Johns Hopkins to Study Alternative Therapies for Breast Cancer, Prostate Cancer

December 1, 2000

Can tart cherries alleviate cancer pain? Does prayer help heal African-American women with breast cancer? To answer such questions, Johns Hopkins Medicine has been awarded a 5-year, $7.8 million grant from the National Institutes of Health

Can tart cherries alleviate cancer pain? Does prayer help healAfrican-American women with breast cancer? To answer such questions, JohnsHopkins Medicine has been awarded a 5-year, $7.8 million grant from the NationalInstitutes of Health (NIH) National Center for Complementary and AlternativeMedicine to establish a research center to study complementary and alternativemedicine in the treatment of cancer.

The Johns Hopkins Center for Complementary and AlternativeMedicine (CAM) in Cancer will initially pursue four studies of alternativetherapies for breast and prostate cancers, will train and educate physicians andmedical students in alternative medicine and research techniques, and willreview and fund pilot studies of other alternative treatments.

East Meets West

"Our aim is to reconcile scientific method with alternativemedicine treatments—two areas currently in opposition in the West," saidAdrian S. Dobs, md, mhs, principal investigator of the new center and associateprofessor of endocrinology. The Center will promote collaboration betweenalternative medicine and mainstream scientific communities to determine the mostpromising alternative treatments and the most scientific way of studying them.

Among the research projects is an evaluation of PC-SPES (acombination of eight Chinese herbs) for its ability to reduce stress (leading tooxidative DNA damage in cancer cells) and for its ability to improve the immunesystem in prostate cancer patients. Scientists will also study soy and sourcherries for their ability to reduce cancer pain, and investigate the impact ofprayer on the health of African-American women with breast cancer. In addition,the Center plans collaborations with Johns Hopkins Singapore.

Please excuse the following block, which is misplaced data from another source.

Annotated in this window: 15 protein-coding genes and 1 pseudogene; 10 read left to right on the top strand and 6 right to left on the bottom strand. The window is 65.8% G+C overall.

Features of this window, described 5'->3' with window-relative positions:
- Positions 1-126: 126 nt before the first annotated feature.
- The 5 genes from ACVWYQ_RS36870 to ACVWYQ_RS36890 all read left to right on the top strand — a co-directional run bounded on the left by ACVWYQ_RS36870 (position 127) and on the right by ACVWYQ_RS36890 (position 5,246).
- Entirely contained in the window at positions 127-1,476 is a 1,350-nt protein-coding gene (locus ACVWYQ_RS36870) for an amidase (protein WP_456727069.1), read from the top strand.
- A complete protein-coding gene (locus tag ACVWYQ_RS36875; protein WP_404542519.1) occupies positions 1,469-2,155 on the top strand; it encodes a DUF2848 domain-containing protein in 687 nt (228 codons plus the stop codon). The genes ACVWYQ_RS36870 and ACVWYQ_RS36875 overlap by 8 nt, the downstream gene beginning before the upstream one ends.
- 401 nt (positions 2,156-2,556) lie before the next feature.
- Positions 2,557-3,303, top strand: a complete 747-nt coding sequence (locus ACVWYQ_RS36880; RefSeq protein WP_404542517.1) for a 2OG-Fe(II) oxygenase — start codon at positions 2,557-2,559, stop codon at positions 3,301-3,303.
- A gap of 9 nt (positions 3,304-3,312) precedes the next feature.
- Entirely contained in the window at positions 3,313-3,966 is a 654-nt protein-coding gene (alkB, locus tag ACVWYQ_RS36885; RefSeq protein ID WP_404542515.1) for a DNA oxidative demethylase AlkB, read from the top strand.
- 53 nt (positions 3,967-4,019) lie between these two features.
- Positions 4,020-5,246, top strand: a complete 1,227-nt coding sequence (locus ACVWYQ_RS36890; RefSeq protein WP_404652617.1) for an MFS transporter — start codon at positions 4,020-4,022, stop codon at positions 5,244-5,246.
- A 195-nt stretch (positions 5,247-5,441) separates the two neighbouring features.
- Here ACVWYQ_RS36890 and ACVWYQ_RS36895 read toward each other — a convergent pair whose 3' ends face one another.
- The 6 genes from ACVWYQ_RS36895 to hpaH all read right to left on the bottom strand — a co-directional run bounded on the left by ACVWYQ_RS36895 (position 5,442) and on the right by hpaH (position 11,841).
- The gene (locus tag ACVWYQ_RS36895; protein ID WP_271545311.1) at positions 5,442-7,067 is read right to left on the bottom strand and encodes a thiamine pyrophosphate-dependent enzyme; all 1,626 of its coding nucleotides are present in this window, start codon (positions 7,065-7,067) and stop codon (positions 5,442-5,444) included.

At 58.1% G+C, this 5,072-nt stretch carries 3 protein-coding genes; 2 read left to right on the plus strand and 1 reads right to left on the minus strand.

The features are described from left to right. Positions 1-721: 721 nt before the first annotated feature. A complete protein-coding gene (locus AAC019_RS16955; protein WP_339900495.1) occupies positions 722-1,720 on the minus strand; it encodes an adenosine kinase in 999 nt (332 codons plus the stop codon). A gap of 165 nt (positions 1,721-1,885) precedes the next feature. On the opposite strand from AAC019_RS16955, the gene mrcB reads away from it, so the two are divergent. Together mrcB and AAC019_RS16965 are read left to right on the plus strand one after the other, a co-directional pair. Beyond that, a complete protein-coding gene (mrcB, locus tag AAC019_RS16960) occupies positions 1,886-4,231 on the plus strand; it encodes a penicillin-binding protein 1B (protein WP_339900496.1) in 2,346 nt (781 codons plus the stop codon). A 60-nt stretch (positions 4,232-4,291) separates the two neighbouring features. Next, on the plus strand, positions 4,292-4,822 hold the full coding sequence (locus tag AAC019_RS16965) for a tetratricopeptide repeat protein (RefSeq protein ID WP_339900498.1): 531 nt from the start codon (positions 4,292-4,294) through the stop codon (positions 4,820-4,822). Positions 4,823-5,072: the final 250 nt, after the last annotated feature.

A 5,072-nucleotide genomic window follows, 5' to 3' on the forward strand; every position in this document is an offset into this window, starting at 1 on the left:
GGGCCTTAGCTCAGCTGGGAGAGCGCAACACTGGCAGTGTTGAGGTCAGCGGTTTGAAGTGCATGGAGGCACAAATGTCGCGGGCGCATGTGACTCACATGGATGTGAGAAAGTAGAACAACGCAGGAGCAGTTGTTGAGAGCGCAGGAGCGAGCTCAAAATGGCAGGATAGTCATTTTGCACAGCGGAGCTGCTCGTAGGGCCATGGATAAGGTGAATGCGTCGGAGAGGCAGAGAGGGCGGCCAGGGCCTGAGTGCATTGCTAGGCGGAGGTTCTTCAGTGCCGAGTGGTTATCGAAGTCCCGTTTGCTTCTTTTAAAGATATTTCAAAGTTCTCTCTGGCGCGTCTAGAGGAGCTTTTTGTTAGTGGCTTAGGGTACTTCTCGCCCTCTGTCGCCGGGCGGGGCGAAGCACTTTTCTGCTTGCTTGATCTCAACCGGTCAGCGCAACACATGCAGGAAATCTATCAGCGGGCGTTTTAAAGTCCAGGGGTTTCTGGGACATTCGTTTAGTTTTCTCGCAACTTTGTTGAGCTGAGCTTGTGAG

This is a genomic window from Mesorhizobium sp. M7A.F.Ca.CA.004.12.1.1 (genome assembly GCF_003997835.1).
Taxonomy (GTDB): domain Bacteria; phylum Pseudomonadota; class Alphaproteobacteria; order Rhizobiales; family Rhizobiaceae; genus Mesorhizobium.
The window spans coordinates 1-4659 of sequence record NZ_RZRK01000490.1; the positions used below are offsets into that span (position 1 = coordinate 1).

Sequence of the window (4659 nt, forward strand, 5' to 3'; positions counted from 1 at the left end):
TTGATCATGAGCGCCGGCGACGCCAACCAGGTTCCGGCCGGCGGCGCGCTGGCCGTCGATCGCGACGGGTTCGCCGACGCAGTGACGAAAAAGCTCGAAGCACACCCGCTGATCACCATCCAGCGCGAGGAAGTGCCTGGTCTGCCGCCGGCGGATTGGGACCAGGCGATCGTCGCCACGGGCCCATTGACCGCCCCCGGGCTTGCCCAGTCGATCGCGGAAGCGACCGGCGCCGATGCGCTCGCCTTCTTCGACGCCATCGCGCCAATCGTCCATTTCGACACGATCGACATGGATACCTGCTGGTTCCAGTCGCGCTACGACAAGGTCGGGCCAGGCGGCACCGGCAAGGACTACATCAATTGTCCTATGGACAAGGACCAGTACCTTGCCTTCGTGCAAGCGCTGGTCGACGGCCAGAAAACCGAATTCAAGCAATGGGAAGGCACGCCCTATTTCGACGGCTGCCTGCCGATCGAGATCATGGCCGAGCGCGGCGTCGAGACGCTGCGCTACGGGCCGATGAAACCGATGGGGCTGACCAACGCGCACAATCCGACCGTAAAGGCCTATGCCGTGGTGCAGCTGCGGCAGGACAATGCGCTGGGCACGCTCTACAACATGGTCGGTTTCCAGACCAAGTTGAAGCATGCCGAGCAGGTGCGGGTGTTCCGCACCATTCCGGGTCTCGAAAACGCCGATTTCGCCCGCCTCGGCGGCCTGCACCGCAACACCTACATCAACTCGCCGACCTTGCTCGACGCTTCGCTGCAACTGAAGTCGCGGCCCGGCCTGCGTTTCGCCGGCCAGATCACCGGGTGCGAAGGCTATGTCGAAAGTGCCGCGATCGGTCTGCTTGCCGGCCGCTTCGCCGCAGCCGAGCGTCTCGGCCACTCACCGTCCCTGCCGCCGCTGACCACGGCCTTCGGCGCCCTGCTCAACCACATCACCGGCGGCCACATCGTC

Breast and prostate cancers will be the focus of intitialstudies at the Center, but Dr. Dobs believes that information gleaned fromstudying these cancers may be generalized to other forms of cancer.

A Lucrative Alternative

"Often patients ask their physicians about an alternativemedicine treatment that they heard of, but receive little direction one way orthe other because there is little scientific evidence," said Dr. Dobs, whoalso directs Hopkins’ Clinical Trials Unit and serves as vice chair for thedepartment of medicine. "Then the onus is on the patient to decide, andthis can be dangerous for patients." Despite the lack of scientific proofand safety data on alternative medicine treatments, Americans spent more than$27 billion on alternative therapies in 1997, exceeding out-of-pocket spendingfor all hospitalizations in the United States, according to a survey publishedin the Journal of the American Medical Association.

"We have assembled a top-notch team of cutting-edge Hopkinsscientists and leaders in alternative medicine, and we will proceed with an openmind and a healthy amount of skepticism," said Dr. Dobs.

The initial trials should begin in about 6 months. Those wishingto find out more about the studies or volunteer should call 410-847-3550.